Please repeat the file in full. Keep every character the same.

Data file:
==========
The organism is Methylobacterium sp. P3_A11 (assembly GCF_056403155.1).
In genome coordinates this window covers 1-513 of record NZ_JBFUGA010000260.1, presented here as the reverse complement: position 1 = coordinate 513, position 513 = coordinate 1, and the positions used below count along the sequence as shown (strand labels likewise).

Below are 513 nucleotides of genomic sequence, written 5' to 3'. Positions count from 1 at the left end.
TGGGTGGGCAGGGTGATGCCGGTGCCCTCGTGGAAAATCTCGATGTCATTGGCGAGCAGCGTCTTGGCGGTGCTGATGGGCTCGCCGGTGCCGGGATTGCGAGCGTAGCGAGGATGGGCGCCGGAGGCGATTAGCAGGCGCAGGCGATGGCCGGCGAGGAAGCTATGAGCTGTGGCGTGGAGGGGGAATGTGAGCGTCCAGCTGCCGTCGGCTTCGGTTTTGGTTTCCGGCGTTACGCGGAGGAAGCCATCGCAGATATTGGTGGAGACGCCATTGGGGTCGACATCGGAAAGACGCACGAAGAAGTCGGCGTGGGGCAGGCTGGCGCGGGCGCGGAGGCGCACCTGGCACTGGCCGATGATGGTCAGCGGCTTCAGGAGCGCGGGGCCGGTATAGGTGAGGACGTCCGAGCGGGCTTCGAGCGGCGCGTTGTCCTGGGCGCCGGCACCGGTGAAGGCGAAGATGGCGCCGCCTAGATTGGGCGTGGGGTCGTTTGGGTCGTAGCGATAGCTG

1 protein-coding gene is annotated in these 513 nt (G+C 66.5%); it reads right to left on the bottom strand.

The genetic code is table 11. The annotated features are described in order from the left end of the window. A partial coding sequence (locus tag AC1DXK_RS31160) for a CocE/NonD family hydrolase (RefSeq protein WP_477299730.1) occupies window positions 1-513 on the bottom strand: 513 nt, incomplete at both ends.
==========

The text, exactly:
The organism is Methylobacterium sp. P3_A11 (assembly GCF_056403155.1).
In genome coordinates this window covers 1-513 of record NZ_JBFUGA010000260.1, presented here as the reverse complement: position 1 = coordinate 513, position 513 = coordinate 1, and the positions used below count along the sequence as shown (strand labels likewise).

Below are 513 nucleotides of genomic sequence, written 5' to 3'. Positions count from 1 at the left end.
TGGGTGGGCAGGGTGATGCCGGTGCCCTCGTGGAAAATCTCGATGTCATTGGCGAGCAGCGTCTTGGCGGTGCTGATGGGCTCGCCGGTGCCGGGATTGCGAGCGTAGCGAGGATGGGCGCCGGAGGCGATTAGCAGGCGCAGGCGATGGCCGGCGAGGAAGCTATGAGCTGTGGCGTGGAGGGGGAATGTGAGCGTCCAGCTGCCGTCGGCTTCGGTTTTGGTTTCCGGCGTTACGCGGAGGAAGCCATCGCAGATATTGGTGGAGACGCCATTGGGGTCGACATCGGAAAGACGCACGAAGAAGTCGGCGTGGGGCAGGCTGGCGCGGGCGCGGAGGCGCACCTGGCACTGGCCGATGATGGTCAGCGGCTTCAGGAGCGCGGGGCCGGTATAGGTGAGGACGTCCGAGCGGGCTTCGAGCGGCGCGTTGTCCTGGGCGCCGGCACCGGTGAAGGCGAAGATGGCGCCGCCTAGATTGGGCGTGGGGTCGTTTGGGTCGTAGCGATAGCTG

1 protein-coding gene is annotated in these 513 nt (G+C 66.5%); it reads right to left on the bottom strand.

The genetic code is table 11. The annotated features are described in order from the left end of the window. A partial coding sequence (locus tag AC1DXK_RS31160) for a CocE/NonD family hydrolase (RefSeq protein WP_477299730.1) occupies window positions 1-513 on the bottom strand: 513 nt, incomplete at both ends.